Since so many of the details have been accomplished in the planning stages, computer-guided implant surgery is typically uneventful for the patient. It can result in shorter time in the chair, less discomfort during recovery — and a highly pleasing result. It has even been called the most significant innovation in implant technology since osseointegration — the fundamental process by which a dental implant becomes fused with the bone.

Kid missing teeth.Your child's little baby teeth have some big responsibilities. Until the adolescent years, they will not only help your youngster bite and chew (i.e., get proper nutrition) and speak correctly but also help guide the permanent teeth underneath them into proper position. In fact, a major function of baby teeth is to hold space for the adult teeth that will eventually push them out.

At least that's how it's supposed to work; sometimes, however, injury or disease can cause a baby tooth to be lost prematurely. When that happens, the permanent teeth that are coming in on either side can actually drift into the space that was reserved for another tooth. This can cause teeth to erupt out of position or to be blocked entirely, and it may result in crowded or crooked teeth.

Fortunately, if your child loses a tooth prematurely, there's a dental appliance that can be used to hold the space open for the permanent tooth that is meant to fill it. The device is, not surprisingly, called a “space maintainer” or a “space maintenance appliance.” Made of metal and/or plastic, space maintainers can be fixed (cemented) or removable, but either way their purpose is the same: to help your child develop the best bite possible and hopefully avoid the need for braces later on.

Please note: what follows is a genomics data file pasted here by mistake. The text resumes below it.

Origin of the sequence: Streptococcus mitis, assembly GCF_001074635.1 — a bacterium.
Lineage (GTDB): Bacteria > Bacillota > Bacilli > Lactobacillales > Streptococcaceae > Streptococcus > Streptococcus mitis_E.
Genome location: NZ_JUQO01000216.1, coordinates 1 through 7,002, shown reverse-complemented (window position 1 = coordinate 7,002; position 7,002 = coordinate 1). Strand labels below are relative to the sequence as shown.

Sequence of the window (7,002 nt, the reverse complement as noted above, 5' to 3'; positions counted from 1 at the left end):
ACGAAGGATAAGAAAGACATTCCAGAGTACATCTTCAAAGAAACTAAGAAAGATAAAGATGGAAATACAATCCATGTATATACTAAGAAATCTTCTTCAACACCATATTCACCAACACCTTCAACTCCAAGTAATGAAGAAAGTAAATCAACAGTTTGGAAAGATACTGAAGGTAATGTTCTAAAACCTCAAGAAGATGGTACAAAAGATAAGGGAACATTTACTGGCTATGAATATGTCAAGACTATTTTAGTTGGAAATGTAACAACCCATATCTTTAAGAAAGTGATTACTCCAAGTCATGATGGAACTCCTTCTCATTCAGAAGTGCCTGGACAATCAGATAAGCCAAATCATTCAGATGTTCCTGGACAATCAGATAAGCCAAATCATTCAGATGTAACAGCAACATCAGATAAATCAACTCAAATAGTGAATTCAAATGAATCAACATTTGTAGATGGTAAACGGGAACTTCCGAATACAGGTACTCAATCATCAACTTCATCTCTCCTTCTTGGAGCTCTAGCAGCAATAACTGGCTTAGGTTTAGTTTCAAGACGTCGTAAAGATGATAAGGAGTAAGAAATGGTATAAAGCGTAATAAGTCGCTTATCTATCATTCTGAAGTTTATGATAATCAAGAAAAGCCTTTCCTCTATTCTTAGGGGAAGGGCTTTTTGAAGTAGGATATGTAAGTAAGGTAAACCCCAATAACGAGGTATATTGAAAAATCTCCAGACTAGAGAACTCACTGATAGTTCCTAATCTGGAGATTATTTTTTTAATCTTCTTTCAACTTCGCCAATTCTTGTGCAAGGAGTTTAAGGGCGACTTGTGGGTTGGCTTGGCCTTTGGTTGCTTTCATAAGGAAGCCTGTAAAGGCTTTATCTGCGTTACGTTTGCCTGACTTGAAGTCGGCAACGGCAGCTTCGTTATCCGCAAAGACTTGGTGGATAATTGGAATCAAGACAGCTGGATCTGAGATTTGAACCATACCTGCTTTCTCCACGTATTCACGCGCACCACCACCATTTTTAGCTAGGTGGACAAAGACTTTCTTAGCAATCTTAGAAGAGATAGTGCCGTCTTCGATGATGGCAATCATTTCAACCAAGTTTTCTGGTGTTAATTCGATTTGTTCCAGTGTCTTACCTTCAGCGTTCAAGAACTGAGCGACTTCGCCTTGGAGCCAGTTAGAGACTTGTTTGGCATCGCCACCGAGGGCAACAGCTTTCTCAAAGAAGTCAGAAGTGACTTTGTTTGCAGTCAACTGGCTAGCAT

Fixed appliances are cemented onto adjacent teeth. They are made in many different designs: One consists of a band that goes around a tooth and then a wire loop that extends out from the band to hold the space; another features a loop attached to a stainless steel crown, which goes over a nearby tooth. In either case, the loop extends just to the point where it touches the next tooth. Fixed space maintainers are often preferred with younger children, because they are less easy to fidget with, break, or misplace than appliances that can be removed.

Removable appliances look like the type of retainer that is worn at the end of orthodontic treatment. It can have a false tooth on it, which is particularly useful when the lost tooth was visible in the mouth. Older children can usually handle the responsibility of wearing this appliance and caring for it properly.

Whether fixed or removable, your child's space maintainer will be custom-made after we take impressions of his or her mouth. A child will wear a space maintainer until x-rays reveal that the tooth underneath is ready to erupt naturally. It is very important that anyone wearing a space maintainer keep up good oral hygiene at home and have regular professional dental cleanings.

Space maintainers are also useful when one or more permanent teeth are congenitally missing — in other words, they have never existed at all. In cases like this, which are not uncommon, permanent dental implant teeth are often recommended for adolescents or adults to replace a tooth they weren't born with. But timing is very important with dental implants — they can't be placed in a growing child. Therefore, it is very important to use a space maintainer with a false tooth on it until jaw growth is complete and an implant can be appropriately placed. It's a simple, non-invasive way we can avoid a malocclusion (bad bite) with some timely intervention.

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Baby Teeth - Dear Doctor Magazine

Early Loss of Baby Teeth If baby teeth are lost prematurely, other teeth can shift into the new space so that there is not enough room left for the permanent teeth to come in correctly; crowding or crooked teeth can result. Fortunately, a special oral appliance called a “space maintainer” has been designed to solve this problem... Read Article